Brazil: Confed Cup final brings protests to a head

Demonstrators at the security cordon outside the Confederations Cup final venue in Fortaleza. Picture: AFP/ Getty
Demonstrators at the security cordon outside the Confederations Cup final venue in Fortaleza. Picture: AFP/ Getty
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A MASKED protester struck the road repeatedly with a fire extinguisher, smashing the concrete into large blocks for his fellow demonstrators to load on to a wooden board and carry to the front line of the riot.

“I don’t care about the president, the police or the country, they can all go to hell,” screamed another youth, his face obscured by a gas mask with a grey hoodie pulled closely over his head. He picked up one of the blocks and hurled it into the glass-fronted façade of a Volkswagen dealership, situated a less than a mile from the Mineirao Football Stadium in Belo Horizonte, northern Brazil.

Two hours earlier, the national football team had defeated Uruguay 2-1 there to secure a place in the final of the Confederations Cup, which Brazil is currently hosting amidst the worst protests the country has seen in 20 years. Tomorrow, when the final is held in Rio de Janeiro, more are expected.

The demonstrations, which have swept across the country in recent weeks began as a protest against the cost of public transport but gathered momentum to encompass issues including corruption and the lack of investment in health and education, as well as to denounce the high costs of hosting the Confederations Cup and next year’s World Cup.

The protests have left the political class of Brazil clutching at straws, seeking a way to quell public anger and return the country to some vestige of normality, but without having any clear route to stability ahead.

On Monday, following a crisis meeting, president Dilma Rousseff offered “five pacts” with the Brazilian people, promising to prioritise health and education, and pledging an additional £16 billion of investments in public transport, the issue that first triggered the protests more than a fortnight ago.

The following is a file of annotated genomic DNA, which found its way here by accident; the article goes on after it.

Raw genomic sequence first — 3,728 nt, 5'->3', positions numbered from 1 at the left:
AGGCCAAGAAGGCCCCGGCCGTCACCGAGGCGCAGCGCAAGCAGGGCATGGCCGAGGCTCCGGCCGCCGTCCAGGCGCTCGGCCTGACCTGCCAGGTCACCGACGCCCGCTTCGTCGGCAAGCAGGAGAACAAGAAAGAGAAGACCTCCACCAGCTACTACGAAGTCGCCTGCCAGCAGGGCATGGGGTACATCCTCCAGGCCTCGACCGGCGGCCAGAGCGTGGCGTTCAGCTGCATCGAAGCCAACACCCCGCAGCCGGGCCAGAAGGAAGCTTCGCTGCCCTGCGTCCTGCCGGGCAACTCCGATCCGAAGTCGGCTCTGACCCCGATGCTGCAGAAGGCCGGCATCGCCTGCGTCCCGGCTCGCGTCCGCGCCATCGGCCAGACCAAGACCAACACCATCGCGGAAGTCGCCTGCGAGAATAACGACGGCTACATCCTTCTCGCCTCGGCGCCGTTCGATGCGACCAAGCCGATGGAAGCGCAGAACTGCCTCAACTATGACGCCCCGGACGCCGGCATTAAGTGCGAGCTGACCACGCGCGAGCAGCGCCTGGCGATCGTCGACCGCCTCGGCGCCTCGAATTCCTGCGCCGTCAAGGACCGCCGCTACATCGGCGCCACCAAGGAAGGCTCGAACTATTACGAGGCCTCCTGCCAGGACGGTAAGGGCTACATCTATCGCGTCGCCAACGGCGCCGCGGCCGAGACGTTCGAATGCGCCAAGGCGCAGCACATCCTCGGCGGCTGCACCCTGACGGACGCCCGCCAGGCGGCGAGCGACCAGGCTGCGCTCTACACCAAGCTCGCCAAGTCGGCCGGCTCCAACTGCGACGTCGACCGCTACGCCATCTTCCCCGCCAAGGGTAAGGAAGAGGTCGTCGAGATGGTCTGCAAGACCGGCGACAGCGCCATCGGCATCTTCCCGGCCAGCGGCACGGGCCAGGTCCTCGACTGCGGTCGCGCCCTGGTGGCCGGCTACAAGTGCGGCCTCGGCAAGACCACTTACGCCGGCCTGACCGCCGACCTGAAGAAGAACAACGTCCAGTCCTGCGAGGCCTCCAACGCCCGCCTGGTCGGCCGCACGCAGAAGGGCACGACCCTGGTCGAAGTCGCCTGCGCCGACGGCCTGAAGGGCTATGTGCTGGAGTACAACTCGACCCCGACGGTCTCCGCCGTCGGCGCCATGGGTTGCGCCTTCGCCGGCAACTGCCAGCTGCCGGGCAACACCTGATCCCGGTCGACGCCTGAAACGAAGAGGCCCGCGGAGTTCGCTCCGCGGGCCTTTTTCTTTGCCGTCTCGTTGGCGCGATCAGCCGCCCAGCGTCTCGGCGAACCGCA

She even managed to address demonstrators’ demands to push ahead with her policies that have faced political resistance, convincing Congress on Tuesday to reject a controversial amendment which would have limited the power of federal prosecutors to investigate crimes related to corruption and abuse of office.

She also agreed to pass a bill setting aside future oil royalties for education and importing doctors from abroad to provide medical assistance in remote parts of the country, where none is available.

Most Brazilians are all too aware that despite these reforms, they are unlikely to see obvious improvements any time soon. Sluggish economic growth has left the president with little room to manoeuvre on the federal budget. As violent protests continue unabated despite the president’s offering, the political leadership can only experiment with new policing strategies in a bid to control the fall-out on the streets from daily demonstrations.

During the disturbances in Belo Horizonte on Wednesday night, the police changed tack by avoiding a head-on confrontation with the rioters, which would have caught tens of thousands of peaceful protesters in the crossfire.

The authorities chose instead to try and isolate those determined to commit acts of violence from the rest of the march, before moving in to disperse more radical elements with tear gas and rubber bullets and making about 30 ­arrests.

This strategy appeared to pay dividends, as it kept violence away from the stadium and ­allowed those who wished to protest peacefully the space to do so.

Images of heavy-handed police tactics from previous demonstrations have only served to enrage peaceful citizens and have played a pivotal role in encouraging huge numbers of people to join in the protests.

It remains to be seen if this strategy can be adopted on a larger scale at tomorrow’s final.